In 2021, 42,143 whitetail bucks were harvested by hunters in West Virginia. It’s safe to assume that most of them were taken by law-abiding whitetail nuts who worked hard to do everything by the book.
Unfortunately, one buck—which likely would’ve scored in the top 1% of deer harvested nationwide last year—became the focal point of an investigation after West Virginia Natural Resources Police (WVNRP) received a tip that the deer had been poached rather than harvested legally.
WVNRP Officer First Class Jacob Miller responded to the tip and first checked in with Ronnie Stumbo II, the alleged violator, to get his story. Stumbo told Miller he had shot the deer with a rifle in neighboring Lincoln County on Nov. 26, 2021, and had left the gut pile there. But, after Miller and Stumbo drove to the field and searched in the dark for half an hour, Stumbo admitted that he actually shot the deer in Mingo County, one of West Virginia’s four archery-only counties, and then game checked it in Lincoln County. Stumbo then took Miller to the actual location of the poaching.
“The deer was shot in a church parking lot,” Miller told MeatEater. “[Stumbo] actually used the church for some type of cover to get closer to the deer. He stood behind the building and shot the deer out of the parking lot, and the deer ran. He shot again, actually towards some houses, and the deer died in the creek.”
This wasn’t just any run-of-the-mill whitetail buck. According to a post on the WVNRP Facebook page, the buck likely would’ve scored in the 180-inch class, with a 19 ¼-inch spread and 14 scorable points. In the pictures, the main beams look thicker than gas station corndogs.
“Because we’re a bow-only county, the deer have a lot more time to grow and get a better age structure. The genetics are definitely there,” Miller said. “We have a lot of what you call trophy-class deer, deer in the 160s to 180s, some 190s. Our state record is in the 190s and it came from one of those four bow-only counties.”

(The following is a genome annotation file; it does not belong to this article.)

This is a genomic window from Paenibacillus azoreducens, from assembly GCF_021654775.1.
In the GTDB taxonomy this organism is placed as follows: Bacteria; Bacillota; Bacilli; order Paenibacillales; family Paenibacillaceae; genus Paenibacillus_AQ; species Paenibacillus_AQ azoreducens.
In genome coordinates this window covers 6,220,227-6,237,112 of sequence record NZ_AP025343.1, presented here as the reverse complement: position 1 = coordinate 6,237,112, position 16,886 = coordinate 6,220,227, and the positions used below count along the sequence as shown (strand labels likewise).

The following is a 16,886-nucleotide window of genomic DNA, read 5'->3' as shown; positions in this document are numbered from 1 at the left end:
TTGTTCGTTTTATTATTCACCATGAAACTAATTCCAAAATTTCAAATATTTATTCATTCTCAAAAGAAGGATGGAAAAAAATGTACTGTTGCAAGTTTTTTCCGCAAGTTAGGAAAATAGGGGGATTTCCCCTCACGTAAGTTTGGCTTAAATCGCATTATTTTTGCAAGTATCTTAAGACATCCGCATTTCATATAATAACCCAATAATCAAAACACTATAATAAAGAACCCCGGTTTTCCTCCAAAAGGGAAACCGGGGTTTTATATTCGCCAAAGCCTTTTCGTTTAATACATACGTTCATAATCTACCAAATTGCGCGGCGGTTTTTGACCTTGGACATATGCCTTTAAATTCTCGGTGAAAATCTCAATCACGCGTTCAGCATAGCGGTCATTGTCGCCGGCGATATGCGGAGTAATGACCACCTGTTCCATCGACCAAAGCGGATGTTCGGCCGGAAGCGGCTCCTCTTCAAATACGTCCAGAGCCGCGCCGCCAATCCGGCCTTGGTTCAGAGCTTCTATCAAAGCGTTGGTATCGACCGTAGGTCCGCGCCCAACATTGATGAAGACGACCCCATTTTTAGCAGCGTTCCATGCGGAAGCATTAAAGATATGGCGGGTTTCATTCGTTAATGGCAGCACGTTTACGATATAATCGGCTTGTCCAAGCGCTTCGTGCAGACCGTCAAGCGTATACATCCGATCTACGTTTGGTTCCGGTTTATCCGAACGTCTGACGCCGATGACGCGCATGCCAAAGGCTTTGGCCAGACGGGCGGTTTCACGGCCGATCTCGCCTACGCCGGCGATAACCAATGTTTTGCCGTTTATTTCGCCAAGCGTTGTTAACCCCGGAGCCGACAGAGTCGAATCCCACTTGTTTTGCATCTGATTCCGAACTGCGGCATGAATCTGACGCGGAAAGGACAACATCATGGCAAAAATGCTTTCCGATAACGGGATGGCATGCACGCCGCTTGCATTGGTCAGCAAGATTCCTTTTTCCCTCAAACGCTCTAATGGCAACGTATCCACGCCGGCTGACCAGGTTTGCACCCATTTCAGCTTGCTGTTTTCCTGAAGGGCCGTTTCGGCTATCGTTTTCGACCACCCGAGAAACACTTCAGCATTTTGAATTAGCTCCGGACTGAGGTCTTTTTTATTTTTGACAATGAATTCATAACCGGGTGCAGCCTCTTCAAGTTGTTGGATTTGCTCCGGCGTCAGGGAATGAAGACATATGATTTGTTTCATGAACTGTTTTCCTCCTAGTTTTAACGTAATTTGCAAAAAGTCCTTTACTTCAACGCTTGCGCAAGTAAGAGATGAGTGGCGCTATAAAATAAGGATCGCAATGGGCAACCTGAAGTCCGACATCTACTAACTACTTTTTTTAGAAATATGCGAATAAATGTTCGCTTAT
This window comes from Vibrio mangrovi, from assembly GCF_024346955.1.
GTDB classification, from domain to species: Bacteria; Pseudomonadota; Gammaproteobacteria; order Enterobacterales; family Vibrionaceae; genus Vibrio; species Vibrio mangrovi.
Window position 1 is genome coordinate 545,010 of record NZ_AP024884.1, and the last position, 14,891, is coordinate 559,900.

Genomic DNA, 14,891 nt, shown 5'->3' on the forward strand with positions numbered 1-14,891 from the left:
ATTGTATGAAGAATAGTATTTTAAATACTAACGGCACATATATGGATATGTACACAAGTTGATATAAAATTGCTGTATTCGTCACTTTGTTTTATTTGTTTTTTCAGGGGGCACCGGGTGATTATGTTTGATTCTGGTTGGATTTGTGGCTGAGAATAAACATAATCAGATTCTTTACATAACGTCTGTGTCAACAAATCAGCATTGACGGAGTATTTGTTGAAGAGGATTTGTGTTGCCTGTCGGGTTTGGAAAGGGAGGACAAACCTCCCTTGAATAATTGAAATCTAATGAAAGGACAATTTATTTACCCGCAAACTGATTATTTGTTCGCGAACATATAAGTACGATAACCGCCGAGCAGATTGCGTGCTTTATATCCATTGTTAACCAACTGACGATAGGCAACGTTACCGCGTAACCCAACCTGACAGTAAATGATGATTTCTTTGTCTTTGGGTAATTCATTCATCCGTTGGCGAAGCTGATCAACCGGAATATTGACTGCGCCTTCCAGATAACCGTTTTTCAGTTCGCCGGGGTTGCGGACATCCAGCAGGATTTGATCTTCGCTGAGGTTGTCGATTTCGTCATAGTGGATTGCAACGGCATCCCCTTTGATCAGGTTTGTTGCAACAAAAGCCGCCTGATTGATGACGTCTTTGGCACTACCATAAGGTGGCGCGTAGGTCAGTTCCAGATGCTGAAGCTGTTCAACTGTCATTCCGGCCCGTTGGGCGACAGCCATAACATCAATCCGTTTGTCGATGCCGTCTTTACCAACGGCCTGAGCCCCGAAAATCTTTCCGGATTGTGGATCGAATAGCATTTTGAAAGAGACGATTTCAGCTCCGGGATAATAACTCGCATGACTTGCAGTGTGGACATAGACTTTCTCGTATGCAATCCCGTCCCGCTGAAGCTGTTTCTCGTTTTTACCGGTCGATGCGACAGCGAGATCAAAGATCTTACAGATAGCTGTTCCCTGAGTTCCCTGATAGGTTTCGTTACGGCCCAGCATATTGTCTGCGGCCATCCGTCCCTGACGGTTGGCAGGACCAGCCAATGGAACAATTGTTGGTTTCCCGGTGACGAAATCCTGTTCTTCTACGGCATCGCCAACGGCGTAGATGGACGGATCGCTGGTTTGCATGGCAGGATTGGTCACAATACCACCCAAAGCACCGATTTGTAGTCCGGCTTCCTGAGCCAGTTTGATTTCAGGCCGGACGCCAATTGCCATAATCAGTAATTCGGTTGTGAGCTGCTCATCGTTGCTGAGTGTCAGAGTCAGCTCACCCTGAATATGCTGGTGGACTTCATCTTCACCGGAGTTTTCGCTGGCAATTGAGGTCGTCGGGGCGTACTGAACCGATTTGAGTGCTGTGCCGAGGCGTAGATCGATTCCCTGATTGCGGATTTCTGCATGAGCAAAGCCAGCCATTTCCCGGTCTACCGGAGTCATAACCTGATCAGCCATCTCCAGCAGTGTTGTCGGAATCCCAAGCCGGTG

Stumbo’s case was tried in the Mingo County Magistrate Court, where he was assessed a fine of $9,842. The judge found guilty of six charges including improper game check and providing false information, according to the court’s clerk. The value of that particular buck was taken into consideration in the fine calculation, resulting in a price that was higher than it might have been if Stumbo had poached a less impressive deer.
But some hunters decried the nature of the punishment in the comments on WVNRP’s Facebook post and elsewhere. Many thought the fine too small and demanded the poacher face jail time. West Virginia has recently dealt with some pretty big poaching cases, and the hunting community is understandably frustrated. But Officer Miller offered a slightly different point of view.
“I’ve been in law enforcement a long time, and I’ve always had that problem with magistrates and prosecution, that they don’t want to put anyone in jail,” Miller said. “A lot of magistrates are now taking these cases more seriously, but I think a lot of times the way they look at it, these people are poverty-stricken—they can’t afford to buy groceries, so how are we going to fine them that much for a deer or a turkey? They don’t look at it the same way the sportsmen do.”
Clearly, however, you can still feed your family while following the game rules. West Virginia regulations allow hunters to harvest several deer per season, especially does. At the end of the day, Stumbo was caught because someone had the courage to submit a tip, something Officer Miller calls on the rest of the public to get comfortable doing.
“Nobody wants to make that call,” Miller said. “It’s tight-knit down here, everyone’s friends. There’s going to be a family member or lifelong friend who does this and you’re going to be very reluctant to turn them in. But that’s the way we catch them. You’re not just helping yourself and the area around you, you’re helping the whole state.”